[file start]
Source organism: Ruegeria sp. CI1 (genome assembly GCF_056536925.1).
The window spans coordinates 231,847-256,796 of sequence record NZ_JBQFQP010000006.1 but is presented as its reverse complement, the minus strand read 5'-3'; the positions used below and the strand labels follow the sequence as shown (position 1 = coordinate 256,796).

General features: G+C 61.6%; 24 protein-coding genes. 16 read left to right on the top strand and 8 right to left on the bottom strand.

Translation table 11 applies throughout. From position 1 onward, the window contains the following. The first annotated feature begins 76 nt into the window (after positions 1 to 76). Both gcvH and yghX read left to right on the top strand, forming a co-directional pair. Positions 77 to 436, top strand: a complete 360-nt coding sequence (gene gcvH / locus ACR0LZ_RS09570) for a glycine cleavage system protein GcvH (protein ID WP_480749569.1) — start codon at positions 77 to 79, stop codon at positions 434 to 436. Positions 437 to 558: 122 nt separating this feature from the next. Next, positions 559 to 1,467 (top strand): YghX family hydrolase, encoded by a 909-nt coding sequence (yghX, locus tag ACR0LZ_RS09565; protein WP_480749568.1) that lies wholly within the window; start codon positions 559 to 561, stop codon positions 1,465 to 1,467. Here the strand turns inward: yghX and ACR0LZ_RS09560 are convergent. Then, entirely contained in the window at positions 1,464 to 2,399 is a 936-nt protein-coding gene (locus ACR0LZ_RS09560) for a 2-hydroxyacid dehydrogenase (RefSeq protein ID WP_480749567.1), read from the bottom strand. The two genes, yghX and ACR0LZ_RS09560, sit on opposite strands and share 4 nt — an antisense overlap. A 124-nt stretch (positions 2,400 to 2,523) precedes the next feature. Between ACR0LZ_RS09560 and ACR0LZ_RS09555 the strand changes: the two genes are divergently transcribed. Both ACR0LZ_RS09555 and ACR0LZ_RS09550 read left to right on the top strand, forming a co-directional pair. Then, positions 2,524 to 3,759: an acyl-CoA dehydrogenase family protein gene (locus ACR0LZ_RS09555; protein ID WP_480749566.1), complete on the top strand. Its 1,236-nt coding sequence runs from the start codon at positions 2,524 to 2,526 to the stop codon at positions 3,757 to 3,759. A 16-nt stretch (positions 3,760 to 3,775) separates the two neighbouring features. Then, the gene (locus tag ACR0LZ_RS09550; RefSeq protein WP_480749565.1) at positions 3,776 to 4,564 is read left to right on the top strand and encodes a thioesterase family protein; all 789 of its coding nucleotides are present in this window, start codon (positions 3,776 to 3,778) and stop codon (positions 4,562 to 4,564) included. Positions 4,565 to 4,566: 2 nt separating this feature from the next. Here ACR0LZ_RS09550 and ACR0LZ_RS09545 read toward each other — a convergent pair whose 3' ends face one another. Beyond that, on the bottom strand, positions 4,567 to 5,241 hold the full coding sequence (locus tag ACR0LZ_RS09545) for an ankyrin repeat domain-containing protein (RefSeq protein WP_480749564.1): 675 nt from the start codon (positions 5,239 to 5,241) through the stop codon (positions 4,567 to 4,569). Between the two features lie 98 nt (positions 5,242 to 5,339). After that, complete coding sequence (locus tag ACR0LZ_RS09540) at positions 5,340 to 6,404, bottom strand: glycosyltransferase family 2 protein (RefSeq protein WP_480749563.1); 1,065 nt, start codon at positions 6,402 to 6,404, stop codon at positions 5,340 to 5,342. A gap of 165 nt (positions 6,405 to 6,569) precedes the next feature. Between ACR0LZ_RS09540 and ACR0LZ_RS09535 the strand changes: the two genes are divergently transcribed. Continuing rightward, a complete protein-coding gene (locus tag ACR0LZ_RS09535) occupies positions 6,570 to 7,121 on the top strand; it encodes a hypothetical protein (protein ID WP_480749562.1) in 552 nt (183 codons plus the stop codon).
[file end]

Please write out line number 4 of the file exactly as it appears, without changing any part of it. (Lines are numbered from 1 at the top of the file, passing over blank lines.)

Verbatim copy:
Translation table 11 applies throughout. From position 1 onward, the window contains the following. The first annotated feature begins 76 nt into the window (after positions 1 to 76). Both gcvH and yghX read left to right on the top strand, forming a co-directional pair. Positions 77 to 436, top strand: a complete 360-nt coding sequence (gene gcvH / locus ACR0LZ_RS09570) for a glycine cleavage system protein GcvH (protein ID WP_480749569.1) — start codon at positions 77 to 79, stop codon at positions 434 to 436. Positions 437 to 558: 122 nt separating this feature from the next. Next, positions 559 to 1,467 (top strand): YghX family hydrolase, encoded by a 909-nt coding sequence (yghX, locus tag ACR0LZ_RS09565; protein WP_480749568.1) that lies wholly within the window; start codon positions 559 to 561, stop codon positions 1,465 to 1,467. Here the strand turns inward: yghX and ACR0LZ_RS09560 are convergent. Then, entirely contained in the window at positions 1,464 to 2,399 is a 936-nt protein-coding gene (locus ACR0LZ_RS09560) for a 2-hydroxyacid dehydrogenase (RefSeq protein ID WP_480749567.1), read from the bottom strand. The two genes, yghX and ACR0LZ_RS09560, sit on opposite strands and share 4 nt — an antisense overlap. A 124-nt stretch (positions 2,400 to 2,523) precedes the next feature. Between ACR0LZ_RS09560 and ACR0LZ_RS09555 the strand changes: the two genes are divergently transcribed. Both ACR0LZ_RS09555 and ACR0LZ_RS09550 read left to right on the top strand, forming a co-directional pair. Then, positions 2,524 to 3,759: an acyl-CoA dehydrogenase family protein gene (locus ACR0LZ_RS09555; protein ID WP_480749566.1), complete on the top strand. Its 1,236-nt coding sequence runs from the start codon at positions 2,524 to 2,526 to the stop codon at positions 3,757 to 3,759. A 16-nt stretch (positions 3,760 to 3,775) separates the two neighbouring features. Then, the gene (locus tag ACR0LZ_RS09550; RefSeq protein WP_480749565.1) at positions 3,776 to 4,564 is read left to right on the top strand and encodes a thioesterase family protein; all 789 of its coding nucleotides are present in this window, start codon (positions 3,776 to 3,778) and stop codon (positions 4,562 to 4,564) included. Positions 4,565 to 4,566: 2 nt separating this feature from the next. Here ACR0LZ_RS09550 and ACR0LZ_RS09545 read toward each other — a convergent pair whose 3' ends face one another. Beyond that, on the bottom strand, positions 4,567 to 5,241 hold the full coding sequence (locus tag ACR0LZ_RS09545) for an ankyrin repeat domain-containing protein (RefSeq protein WP_480749564.1): 675 nt from the start codon (positions 5,239 to 5,241) through the stop codon (positions 4,567 to 4,569). Between the two features lie 98 nt (positions 5,242 to 5,339). After that, complete coding sequence (locus tag ACR0LZ_RS09540) at positions 5,340 to 6,404, bottom strand: glycosyltransferase family 2 protein (RefSeq protein WP_480749563.1); 1,065 nt, start codon at positions 6,402 to 6,404, stop codon at positions 5,340 to 5,342. A gap of 165 nt (positions 6,405 to 6,569) precedes the next feature. Between ACR0LZ_RS09540 and ACR0LZ_RS09535 the strand changes: the two genes are divergently transcribed. Continuing rightward, a complete protein-coding gene (locus tag ACR0LZ_RS09535) occupies positions 6,570 to 7,121 on the top strand; it encodes a hypothetical protein (protein ID WP_480749562.1) in 552 nt (183 codons plus the stop codon).